Well... I guess the only option is a a microwave oven: (yes, luckily, it's wave proof, so
pizza Industry will be a pain in the a** for the NSA and save our privacy, i suppose...
 

realibrad

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I thought this was already assumed? Here is an ABC article about how the FBI can listen in on phone calls, even when the phone is off.

http://abcnews.go.com/blogs/headlines/2006/12/can_you_hear_me/
 

razor512

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It depends in the phone is able to still periodically power on the cell radio, but I guess that will be spotted during the fcc test. Other than that, the only way to track a device is if you are very close and it has some kind of RFID, or something else that can respond to RF without having a local power source. Most cities have a wide range of RFID trackers for collecting traffic data, though there is nothing saying that they cannot track other things that can respond to a similar fashion to RFID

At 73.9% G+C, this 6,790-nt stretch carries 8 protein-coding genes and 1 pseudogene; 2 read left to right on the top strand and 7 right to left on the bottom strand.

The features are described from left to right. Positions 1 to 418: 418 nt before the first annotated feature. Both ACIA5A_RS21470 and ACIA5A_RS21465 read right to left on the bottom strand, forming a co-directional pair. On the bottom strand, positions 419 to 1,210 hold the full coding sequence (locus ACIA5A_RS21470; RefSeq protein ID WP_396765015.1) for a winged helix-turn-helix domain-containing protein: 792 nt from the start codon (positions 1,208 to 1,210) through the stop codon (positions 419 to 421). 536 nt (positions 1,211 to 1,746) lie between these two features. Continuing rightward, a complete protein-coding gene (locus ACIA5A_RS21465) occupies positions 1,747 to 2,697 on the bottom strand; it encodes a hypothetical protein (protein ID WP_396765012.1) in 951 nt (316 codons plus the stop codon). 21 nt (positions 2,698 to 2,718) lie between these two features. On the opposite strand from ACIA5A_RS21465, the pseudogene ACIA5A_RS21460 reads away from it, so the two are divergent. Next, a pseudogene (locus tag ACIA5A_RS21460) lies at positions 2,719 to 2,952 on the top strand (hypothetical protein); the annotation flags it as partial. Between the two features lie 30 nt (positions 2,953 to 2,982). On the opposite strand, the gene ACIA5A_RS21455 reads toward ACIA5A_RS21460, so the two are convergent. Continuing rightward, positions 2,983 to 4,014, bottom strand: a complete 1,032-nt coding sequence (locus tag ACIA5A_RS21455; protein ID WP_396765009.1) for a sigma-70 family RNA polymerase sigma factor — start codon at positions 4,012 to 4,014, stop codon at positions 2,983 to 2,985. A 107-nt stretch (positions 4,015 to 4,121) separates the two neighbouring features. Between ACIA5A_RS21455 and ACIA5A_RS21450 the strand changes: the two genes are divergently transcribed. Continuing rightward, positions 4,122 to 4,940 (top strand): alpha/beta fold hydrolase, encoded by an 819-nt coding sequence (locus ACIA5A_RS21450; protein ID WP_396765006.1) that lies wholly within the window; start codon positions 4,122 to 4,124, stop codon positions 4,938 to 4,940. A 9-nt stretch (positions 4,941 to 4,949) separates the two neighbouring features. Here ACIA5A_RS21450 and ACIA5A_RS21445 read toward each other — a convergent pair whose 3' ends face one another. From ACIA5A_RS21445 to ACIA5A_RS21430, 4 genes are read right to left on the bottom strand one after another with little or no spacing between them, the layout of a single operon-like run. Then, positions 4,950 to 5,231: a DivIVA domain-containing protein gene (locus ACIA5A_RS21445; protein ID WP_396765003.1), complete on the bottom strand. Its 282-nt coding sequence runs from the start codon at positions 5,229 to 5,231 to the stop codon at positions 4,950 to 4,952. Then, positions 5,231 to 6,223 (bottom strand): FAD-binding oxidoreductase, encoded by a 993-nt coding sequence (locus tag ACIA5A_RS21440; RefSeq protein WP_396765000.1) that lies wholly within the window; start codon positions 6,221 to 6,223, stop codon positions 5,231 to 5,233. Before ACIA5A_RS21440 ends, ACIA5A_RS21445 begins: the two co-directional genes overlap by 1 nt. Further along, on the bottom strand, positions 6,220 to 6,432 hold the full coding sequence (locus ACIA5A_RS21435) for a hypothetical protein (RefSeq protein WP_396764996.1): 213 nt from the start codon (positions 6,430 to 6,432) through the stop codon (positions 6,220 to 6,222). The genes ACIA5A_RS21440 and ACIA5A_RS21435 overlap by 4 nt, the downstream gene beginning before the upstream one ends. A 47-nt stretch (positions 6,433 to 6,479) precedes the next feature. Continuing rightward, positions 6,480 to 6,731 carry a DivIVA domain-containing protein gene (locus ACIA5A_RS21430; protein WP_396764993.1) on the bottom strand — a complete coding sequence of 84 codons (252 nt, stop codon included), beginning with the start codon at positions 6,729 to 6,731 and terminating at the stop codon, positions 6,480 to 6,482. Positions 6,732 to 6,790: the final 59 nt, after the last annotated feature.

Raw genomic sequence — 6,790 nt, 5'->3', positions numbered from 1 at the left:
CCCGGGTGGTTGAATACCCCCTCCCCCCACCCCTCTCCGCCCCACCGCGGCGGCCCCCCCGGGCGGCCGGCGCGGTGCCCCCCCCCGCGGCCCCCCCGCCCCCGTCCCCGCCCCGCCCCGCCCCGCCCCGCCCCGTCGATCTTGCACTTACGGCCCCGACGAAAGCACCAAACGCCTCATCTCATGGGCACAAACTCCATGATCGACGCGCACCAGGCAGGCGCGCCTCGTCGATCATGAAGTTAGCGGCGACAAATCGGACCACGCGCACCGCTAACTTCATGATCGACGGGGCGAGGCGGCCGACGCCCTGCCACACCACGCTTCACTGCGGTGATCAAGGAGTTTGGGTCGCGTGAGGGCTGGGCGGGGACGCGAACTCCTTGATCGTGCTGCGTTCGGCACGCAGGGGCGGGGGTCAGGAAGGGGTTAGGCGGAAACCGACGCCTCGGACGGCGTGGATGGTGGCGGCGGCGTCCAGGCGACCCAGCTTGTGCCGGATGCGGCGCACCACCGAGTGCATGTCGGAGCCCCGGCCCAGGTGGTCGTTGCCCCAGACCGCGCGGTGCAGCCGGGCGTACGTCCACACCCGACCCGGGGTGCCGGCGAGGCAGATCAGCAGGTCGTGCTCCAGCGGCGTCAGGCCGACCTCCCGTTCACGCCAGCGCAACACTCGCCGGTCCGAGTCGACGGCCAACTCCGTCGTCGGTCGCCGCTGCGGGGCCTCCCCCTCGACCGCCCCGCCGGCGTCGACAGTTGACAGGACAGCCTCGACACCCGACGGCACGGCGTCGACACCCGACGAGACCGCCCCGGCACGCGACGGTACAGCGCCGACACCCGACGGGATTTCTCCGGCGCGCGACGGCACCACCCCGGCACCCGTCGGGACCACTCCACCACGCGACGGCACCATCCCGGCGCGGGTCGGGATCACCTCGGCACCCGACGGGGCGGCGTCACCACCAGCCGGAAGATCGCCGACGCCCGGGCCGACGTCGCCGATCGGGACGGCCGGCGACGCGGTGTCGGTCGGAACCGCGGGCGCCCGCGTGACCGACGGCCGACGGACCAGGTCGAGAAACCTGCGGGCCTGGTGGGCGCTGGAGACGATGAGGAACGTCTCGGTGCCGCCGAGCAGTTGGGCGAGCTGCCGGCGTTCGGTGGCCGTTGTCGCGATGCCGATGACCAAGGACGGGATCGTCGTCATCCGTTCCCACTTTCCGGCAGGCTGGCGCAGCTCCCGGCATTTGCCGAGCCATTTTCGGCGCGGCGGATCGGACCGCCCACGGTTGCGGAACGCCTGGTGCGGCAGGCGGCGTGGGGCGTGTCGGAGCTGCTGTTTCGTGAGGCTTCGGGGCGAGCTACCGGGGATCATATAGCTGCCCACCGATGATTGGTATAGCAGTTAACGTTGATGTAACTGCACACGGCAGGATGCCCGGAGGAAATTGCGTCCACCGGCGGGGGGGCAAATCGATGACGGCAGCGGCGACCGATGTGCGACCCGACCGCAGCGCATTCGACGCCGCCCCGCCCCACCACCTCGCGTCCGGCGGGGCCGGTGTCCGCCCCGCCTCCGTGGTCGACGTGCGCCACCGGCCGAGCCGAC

PS modern smartphones never fully power off, if you run it through a multimeter, you will see that even when powered off, they will pull quite a few microamps (though it may be for the soft power switch, clock and other needed components to listen for that button press)
 

cgharvey

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what happens when you phone is off and you get a call? It says the phone is off.. so..im guessing they can "ping" your phone.. Yes? because you get back a message the subscriber can not be reached.
 

MPrice

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"what happens when you phone is off and you get a call? It says the phone is off.. so..im guessing they can "ping" your phone.. Yes? because you get back a message the subscriber can not be reached."